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Establishing and Maintaining Congressional Relationships: Tips for Grant Recipients & Associates

Why? By communicating with your elected officials and their staff, you can communicate the importance of agricultural research, education, and extension programs to those who determine the program's future. Connecting with your Congressional Representatives and Senators also affords you opportunities to:

  • Make members of Congress aware that agricultural research, education, and extension are real by showing them how they are being practiced in their districts.
  • Showcase how their investments in agricultural research, education, and extension contribute to their district or state.
  • Outline in lay terms what you do; how agricultural research, education, and extension help you; and how your work benefits the community.

How? There are various ways to contact your Congressional Representatives, but written invitations are probably the most effective. Write a letter inviting your Senators and Representatives (your Congressional delegation) plus their staff to meet with you or to tour your farm, business, university, or organization's research site for a brief presentation. You can find your House and Senate delegations online. You can send your letter to either the local or Washington office. You can mail your letter to your Senator's or Representative's local office, but fax it to the Washington, DC, office to ensure timely delivery.

A cautionary note: If you work for a university or other institution, check for any recommended procedures before starting this process. At many institutions, a legislative affairs contact will want to work with you on your Congressional outreach.

Members of Congress always seek events to attend in their districts. Most Senators and Representatives return to their state or district offices during holidays and recesses, so check the House and Senate calendars online so you can suggest a reasonable date for an activity. Develop a relationship with the local office staffers, who will likely be very receptive to your overtures. Keep in mind that they want to send their Senator or Representative out into the community.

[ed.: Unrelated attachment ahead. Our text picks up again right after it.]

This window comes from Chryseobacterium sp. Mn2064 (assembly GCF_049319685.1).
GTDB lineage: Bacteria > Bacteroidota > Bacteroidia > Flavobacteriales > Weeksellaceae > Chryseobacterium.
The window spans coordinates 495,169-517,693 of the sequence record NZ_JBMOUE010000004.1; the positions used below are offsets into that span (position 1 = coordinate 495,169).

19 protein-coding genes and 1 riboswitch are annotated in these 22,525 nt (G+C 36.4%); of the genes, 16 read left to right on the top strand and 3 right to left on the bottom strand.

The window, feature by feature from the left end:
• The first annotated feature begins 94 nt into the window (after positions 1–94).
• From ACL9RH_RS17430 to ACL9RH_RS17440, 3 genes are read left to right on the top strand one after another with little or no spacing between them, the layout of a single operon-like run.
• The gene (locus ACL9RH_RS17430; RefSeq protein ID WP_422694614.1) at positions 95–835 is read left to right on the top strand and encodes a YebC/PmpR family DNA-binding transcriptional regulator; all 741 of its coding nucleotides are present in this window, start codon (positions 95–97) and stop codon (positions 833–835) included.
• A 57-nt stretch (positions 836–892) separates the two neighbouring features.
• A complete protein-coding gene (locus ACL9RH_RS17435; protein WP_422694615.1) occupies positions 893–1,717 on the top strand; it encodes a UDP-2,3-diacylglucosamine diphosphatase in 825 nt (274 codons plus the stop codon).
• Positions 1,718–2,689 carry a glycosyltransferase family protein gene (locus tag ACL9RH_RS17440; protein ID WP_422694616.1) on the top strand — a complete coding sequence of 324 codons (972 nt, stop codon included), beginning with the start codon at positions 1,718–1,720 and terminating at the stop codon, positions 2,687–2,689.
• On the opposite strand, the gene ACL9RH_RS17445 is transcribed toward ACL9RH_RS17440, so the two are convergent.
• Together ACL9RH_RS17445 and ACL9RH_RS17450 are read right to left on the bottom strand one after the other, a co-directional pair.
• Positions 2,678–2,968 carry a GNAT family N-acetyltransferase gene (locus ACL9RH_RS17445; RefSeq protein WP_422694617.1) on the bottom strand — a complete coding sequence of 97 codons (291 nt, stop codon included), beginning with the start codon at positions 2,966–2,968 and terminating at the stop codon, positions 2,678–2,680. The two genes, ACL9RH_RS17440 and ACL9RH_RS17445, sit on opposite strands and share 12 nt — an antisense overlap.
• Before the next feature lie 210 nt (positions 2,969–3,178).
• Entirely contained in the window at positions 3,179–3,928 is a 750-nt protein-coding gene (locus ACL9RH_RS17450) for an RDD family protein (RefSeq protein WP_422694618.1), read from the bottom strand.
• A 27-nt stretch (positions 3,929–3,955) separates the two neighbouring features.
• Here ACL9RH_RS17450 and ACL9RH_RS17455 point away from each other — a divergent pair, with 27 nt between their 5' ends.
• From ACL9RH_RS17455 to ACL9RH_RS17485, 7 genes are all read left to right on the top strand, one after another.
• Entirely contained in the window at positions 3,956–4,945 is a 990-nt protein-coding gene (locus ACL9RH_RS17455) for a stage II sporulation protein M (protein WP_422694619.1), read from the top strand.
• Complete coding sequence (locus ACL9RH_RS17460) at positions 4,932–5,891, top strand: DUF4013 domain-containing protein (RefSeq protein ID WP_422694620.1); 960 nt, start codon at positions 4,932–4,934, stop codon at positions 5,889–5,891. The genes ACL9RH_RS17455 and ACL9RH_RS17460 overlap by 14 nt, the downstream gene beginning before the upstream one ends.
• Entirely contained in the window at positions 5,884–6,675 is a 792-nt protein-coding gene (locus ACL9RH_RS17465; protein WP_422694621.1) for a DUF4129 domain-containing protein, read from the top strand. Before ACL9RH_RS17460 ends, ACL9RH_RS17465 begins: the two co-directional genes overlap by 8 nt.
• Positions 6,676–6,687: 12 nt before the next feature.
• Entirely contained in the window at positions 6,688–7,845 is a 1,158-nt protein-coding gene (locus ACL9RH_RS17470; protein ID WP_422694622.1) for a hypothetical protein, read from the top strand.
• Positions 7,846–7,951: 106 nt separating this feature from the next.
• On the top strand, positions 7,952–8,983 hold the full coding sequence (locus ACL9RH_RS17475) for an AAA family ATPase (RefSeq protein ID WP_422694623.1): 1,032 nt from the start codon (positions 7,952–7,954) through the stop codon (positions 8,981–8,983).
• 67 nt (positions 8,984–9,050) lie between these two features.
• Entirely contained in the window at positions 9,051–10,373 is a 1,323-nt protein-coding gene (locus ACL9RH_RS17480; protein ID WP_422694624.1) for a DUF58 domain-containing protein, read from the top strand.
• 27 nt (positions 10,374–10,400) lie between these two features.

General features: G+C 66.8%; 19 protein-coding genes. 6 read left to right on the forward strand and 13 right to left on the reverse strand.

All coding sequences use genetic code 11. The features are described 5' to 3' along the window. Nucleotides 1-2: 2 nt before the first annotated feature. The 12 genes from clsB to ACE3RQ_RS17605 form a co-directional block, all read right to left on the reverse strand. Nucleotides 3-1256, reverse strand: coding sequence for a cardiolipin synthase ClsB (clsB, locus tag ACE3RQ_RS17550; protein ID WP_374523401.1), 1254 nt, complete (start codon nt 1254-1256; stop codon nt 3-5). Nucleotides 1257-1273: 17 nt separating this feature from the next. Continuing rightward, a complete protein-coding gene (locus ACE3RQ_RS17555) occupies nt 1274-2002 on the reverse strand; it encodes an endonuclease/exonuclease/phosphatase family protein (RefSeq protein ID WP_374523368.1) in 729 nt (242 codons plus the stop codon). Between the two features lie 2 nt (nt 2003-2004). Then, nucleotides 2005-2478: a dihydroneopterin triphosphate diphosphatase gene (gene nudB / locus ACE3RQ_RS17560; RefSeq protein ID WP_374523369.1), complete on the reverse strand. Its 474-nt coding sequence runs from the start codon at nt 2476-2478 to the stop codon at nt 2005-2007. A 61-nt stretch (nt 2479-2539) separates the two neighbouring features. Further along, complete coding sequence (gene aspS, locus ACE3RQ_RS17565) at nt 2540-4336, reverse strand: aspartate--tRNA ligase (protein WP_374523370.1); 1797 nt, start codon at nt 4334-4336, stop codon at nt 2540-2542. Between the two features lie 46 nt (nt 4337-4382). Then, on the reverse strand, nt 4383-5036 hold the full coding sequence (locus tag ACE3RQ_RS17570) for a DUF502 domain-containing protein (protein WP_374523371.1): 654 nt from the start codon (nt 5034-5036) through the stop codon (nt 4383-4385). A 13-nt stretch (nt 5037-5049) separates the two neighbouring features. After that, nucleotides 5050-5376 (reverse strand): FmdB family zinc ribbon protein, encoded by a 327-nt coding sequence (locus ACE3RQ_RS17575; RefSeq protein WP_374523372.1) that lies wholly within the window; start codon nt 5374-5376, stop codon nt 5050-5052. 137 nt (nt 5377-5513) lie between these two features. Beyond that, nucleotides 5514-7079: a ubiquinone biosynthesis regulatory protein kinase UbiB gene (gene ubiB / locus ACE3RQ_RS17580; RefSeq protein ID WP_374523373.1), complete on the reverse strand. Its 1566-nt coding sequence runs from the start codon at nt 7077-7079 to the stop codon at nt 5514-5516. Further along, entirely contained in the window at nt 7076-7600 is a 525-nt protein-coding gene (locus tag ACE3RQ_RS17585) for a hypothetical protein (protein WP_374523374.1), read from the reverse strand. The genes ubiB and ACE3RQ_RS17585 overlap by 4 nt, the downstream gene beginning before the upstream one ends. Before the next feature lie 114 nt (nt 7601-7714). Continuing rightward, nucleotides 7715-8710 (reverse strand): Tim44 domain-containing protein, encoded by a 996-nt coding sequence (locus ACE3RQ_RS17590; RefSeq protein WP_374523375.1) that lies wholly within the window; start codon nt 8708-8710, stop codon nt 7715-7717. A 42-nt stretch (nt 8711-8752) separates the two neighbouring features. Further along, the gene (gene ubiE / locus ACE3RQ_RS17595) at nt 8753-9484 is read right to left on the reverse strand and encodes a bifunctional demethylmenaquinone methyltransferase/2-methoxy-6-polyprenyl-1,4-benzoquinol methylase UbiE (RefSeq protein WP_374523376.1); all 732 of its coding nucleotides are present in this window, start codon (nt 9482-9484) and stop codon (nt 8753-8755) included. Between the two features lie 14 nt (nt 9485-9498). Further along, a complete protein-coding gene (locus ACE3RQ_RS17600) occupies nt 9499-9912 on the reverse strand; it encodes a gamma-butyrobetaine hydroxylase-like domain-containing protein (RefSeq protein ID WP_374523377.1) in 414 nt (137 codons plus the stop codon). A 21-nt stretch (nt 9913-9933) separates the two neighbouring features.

Here are some potential ways to connect:

  • Schedule a meeting at your farm, business, university, or organization's research site. In your invitation, make the proposed visit sound interesting and informational, focusing on your good work and the good work of the overall program. Then, take them on a tour and brief them about your activities. Consider inviting interested neighbors, such as farmers, representatives from local agricultural organizations, and other grant recipients. If you do, mention in your Congressional invitation that other constituents will be there. Remember to ask other invitees to encourage the member(s) of Congress to accept your invitation.
  • Schedule an event at your farm, business, university, or organization. Invite members of Congress and Congressional staff. Consider partnering with other agricultural groups, such as your Farm Bureau chapter, or a professional agricultural society. Plan something big enough to attract a critical mass, including the media. Write a press release and send one to the Congressional representative's press secretary.
  • Don't forget important post-event correspondence. Write a thank-you note to your Congressional representative. Also write a letter to the editor of your local news-paper(s) describing the event and thanking your Congressional representative for his/her support.
  • Get acquainted with newly elected officials at town hall meetings, civic organization meetings, etc. Make a particular effort to meet the legislative assistant for agriculture.
  • Schedule an in-office meeting. Most members of Congress use recess periods and weekends at home to meet with constituents in their local offices. Schedule an appointment to meet locally. If you travel to Washington, DC, call the Washington office beforehand and make an appointment. You may meet with a legislative aide, but that's all right. A “legislative assistant” is considered a senior staffer. You can encourage the staffer to use you as a resource for agricultural issues.